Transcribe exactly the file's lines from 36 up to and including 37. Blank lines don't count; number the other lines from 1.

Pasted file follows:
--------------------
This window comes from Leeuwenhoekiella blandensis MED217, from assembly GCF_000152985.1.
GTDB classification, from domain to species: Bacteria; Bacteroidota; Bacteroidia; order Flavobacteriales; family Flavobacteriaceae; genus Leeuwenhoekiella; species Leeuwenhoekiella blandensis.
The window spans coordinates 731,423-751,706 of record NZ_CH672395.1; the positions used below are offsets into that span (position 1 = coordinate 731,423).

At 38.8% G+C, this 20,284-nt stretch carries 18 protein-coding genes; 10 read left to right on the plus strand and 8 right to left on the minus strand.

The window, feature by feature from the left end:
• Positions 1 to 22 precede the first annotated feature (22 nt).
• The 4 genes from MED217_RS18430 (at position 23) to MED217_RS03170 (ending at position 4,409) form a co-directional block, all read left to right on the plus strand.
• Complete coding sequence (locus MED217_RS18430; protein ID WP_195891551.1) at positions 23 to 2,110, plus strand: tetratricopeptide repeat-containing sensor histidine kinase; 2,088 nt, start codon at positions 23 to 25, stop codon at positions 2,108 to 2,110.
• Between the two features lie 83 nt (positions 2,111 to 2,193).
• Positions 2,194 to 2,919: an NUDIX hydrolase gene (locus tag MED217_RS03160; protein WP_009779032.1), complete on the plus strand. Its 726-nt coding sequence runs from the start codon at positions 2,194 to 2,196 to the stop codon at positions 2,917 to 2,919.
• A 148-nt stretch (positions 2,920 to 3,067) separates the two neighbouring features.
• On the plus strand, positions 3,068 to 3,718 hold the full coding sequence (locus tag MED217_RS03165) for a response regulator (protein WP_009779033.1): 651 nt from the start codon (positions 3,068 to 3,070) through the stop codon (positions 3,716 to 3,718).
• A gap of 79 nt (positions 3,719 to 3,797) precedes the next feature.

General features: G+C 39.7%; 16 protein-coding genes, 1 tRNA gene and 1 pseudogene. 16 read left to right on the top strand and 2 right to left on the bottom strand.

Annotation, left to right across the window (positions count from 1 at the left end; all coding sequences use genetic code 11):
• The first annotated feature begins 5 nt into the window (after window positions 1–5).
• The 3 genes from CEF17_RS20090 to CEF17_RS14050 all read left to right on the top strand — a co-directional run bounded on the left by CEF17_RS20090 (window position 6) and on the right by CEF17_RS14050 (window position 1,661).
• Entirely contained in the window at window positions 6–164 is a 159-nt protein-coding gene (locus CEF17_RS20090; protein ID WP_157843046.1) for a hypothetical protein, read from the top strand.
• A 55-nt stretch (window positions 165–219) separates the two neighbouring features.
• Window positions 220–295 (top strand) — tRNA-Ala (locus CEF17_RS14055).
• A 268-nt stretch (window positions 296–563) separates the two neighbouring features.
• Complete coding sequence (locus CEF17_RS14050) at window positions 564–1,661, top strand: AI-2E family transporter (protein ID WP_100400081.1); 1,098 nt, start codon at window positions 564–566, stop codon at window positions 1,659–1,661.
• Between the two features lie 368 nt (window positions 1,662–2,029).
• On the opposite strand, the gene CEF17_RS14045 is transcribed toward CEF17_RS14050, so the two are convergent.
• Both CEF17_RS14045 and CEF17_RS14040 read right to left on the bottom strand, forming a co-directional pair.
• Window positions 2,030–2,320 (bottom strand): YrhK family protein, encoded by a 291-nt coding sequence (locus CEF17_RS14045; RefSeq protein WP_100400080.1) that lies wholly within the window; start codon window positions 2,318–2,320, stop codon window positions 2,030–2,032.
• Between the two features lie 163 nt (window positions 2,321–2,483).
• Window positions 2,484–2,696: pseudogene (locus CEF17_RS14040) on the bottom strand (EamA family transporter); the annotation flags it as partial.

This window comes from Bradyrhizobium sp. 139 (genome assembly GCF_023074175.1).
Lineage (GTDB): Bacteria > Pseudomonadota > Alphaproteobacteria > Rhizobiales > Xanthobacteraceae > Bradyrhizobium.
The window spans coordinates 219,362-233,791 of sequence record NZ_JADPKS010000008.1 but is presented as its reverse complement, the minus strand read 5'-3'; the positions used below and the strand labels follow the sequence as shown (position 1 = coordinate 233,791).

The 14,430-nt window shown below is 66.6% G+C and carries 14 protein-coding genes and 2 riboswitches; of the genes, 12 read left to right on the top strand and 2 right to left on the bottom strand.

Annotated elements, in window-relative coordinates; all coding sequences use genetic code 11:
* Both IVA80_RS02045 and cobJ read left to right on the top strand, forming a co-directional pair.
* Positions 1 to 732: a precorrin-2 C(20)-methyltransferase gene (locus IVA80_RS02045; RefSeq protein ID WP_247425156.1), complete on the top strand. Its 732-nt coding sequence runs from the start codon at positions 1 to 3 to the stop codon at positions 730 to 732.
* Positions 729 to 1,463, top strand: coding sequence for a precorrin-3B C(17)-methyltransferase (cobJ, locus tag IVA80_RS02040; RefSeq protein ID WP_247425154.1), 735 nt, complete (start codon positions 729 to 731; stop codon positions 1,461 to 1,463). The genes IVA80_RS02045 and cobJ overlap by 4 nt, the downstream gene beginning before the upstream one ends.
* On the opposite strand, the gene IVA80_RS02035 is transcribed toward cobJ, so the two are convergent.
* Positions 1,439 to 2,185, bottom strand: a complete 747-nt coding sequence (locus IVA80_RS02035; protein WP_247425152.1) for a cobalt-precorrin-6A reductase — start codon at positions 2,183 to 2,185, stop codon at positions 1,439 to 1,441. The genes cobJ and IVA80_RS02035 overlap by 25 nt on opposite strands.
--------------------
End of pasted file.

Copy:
* Positions 729 to 1,463, top strand: coding sequence for a precorrin-3B C(17)-methyltransferase (cobJ, locus tag IVA80_RS02040; RefSeq protein ID WP_247425154.1), 735 nt, complete (start codon positions 729 to 731; stop codon positions 1,461 to 1,463). The genes IVA80_RS02045 and cobJ overlap by 4 nt, the downstream gene beginning before the upstream one ends.
* On the opposite strand, the gene IVA80_RS02035 is transcribed toward cobJ, so the two are convergent.